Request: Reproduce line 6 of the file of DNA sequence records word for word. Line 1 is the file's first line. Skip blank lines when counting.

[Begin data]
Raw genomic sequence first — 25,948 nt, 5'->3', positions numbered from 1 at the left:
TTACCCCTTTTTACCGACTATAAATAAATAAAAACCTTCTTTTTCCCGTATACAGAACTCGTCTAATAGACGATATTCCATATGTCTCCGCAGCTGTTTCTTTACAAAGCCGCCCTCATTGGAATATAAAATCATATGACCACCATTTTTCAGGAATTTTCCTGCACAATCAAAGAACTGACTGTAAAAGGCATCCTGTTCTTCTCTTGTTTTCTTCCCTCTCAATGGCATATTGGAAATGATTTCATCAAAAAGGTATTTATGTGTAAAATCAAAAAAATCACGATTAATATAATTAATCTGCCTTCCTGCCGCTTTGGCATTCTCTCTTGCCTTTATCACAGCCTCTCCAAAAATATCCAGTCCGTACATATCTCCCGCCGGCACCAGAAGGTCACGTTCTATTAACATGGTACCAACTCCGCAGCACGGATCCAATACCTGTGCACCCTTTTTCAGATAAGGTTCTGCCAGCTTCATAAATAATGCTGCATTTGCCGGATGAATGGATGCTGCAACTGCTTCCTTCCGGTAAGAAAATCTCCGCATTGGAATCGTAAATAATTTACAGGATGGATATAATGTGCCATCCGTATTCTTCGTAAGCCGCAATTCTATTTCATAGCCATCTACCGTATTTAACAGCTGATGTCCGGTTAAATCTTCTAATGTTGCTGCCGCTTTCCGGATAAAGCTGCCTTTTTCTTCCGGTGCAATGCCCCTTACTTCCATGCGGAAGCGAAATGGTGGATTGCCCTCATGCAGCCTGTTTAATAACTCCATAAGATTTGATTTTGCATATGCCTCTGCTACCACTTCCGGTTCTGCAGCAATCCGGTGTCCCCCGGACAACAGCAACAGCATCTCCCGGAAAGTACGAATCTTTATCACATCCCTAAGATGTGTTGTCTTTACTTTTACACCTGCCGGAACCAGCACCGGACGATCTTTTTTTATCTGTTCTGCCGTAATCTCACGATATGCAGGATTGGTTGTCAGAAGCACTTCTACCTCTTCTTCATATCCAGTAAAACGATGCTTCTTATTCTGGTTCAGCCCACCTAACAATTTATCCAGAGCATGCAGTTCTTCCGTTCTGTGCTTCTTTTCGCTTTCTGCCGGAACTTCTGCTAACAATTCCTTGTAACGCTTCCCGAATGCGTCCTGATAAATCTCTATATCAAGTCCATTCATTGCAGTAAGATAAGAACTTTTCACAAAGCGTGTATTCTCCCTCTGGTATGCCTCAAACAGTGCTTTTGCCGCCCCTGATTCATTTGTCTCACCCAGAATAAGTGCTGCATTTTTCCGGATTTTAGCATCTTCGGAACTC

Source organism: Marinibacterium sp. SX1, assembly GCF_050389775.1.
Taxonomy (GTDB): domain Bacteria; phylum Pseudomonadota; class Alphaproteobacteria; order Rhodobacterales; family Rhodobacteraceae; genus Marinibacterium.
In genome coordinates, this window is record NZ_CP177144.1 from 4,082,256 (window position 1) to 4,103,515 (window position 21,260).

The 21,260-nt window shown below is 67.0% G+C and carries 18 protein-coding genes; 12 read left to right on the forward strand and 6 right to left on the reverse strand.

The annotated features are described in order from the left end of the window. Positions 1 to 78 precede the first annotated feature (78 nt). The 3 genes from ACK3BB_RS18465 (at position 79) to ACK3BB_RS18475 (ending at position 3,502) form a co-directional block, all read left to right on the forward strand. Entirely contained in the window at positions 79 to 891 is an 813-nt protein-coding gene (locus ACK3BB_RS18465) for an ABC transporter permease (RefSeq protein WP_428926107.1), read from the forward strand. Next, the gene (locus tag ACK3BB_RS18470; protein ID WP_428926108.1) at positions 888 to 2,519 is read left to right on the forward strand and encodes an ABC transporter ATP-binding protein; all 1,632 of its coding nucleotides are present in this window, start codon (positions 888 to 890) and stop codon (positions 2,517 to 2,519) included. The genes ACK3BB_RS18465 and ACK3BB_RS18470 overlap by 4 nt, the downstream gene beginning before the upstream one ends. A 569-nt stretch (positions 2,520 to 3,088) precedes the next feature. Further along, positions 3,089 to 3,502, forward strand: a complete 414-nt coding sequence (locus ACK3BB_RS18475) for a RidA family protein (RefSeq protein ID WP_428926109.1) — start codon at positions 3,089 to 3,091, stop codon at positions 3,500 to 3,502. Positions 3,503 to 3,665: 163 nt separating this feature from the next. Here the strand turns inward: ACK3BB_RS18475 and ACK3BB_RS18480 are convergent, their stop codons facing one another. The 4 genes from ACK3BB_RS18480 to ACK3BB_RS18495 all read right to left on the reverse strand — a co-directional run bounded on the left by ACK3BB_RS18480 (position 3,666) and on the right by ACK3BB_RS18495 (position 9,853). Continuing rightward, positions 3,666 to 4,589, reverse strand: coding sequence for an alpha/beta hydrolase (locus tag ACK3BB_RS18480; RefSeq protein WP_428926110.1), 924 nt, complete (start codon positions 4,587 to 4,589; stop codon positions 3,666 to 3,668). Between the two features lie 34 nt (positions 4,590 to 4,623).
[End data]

The 21,260-nt window shown below is 67.0% G+C and carries 18 protein-coding genes; 12 read left to right on the forward strand and 6 right to left on the reverse strand.